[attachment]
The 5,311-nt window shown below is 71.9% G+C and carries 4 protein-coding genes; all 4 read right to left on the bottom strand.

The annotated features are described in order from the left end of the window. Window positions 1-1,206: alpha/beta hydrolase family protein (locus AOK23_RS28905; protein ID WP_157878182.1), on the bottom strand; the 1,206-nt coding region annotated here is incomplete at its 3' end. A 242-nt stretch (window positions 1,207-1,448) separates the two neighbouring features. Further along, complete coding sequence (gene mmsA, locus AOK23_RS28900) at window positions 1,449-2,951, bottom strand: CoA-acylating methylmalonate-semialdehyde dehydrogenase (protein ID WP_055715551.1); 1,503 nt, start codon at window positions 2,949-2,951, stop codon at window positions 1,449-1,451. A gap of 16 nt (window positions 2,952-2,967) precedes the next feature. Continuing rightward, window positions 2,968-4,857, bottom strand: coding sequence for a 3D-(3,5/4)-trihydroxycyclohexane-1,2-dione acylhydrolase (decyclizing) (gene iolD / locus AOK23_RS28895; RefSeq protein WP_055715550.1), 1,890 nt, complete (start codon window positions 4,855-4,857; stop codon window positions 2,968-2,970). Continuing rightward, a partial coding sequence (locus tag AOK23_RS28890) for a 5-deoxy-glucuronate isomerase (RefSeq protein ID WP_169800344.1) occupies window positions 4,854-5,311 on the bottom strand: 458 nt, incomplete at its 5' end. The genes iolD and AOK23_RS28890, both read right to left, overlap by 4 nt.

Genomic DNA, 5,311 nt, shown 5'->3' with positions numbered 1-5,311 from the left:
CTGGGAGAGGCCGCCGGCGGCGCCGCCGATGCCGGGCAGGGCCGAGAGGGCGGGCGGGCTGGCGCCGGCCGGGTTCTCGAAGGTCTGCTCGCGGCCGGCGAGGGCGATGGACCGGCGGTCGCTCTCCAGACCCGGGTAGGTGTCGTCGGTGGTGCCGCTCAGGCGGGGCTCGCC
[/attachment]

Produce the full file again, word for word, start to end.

The 5,311-nt window shown below is 71.9% G+C and carries 4 protein-coding genes; all 4 read right to left on the bottom strand.

The annotated features are described in order from the left end of the window. Window positions 1-1,206: alpha/beta hydrolase family protein (locus AOK23_RS28905; protein ID WP_157878182.1), on the bottom strand; the 1,206-nt coding region annotated here is incomplete at its 3' end. A 242-nt stretch (window positions 1,207-1,448) separates the two neighbouring features. Further along, complete coding sequence (gene mmsA, locus AOK23_RS28900) at window positions 1,449-2,951, bottom strand: CoA-acylating methylmalonate-semialdehyde dehydrogenase (protein ID WP_055715551.1); 1,503 nt, start codon at window positions 2,949-2,951, stop codon at window positions 1,449-1,451. A gap of 16 nt (window positions 2,952-2,967) precedes the next feature. Continuing rightward, window positions 2,968-4,857, bottom strand: coding sequence for a 3D-(3,5/4)-trihydroxycyclohexane-1,2-dione acylhydrolase (decyclizing) (gene iolD / locus AOK23_RS28895; RefSeq protein WP_055715550.1), 1,890 nt, complete (start codon window positions 4,855-4,857; stop codon window positions 2,968-2,970). Continuing rightward, a partial coding sequence (locus tag AOK23_RS28890) for a 5-deoxy-glucuronate isomerase (RefSeq protein ID WP_169800344.1) occupies window positions 4,854-5,311 on the bottom strand: 458 nt, incomplete at its 5' end. The genes iolD and AOK23_RS28890, both read right to left, overlap by 4 nt.

Genomic DNA, 5,311 nt, shown 5'->3' with positions numbered 1-5,311 from the left:
CTGGGAGAGGCCGCCGGCGGCGCCGCCGATGCCGGGCAGGGCCGAGAGGGCGGGCGGGCTGGCGCCGGCCGGGTTCTCGAAGGTCTGCTCGCGGCCGGCGAGGGCGATGGACCGGCGGTCGCTCTCCAGACCCGGGTAGGTGTCGTCGGTGGTGCCGCTCAGGCGGGGCTCGCC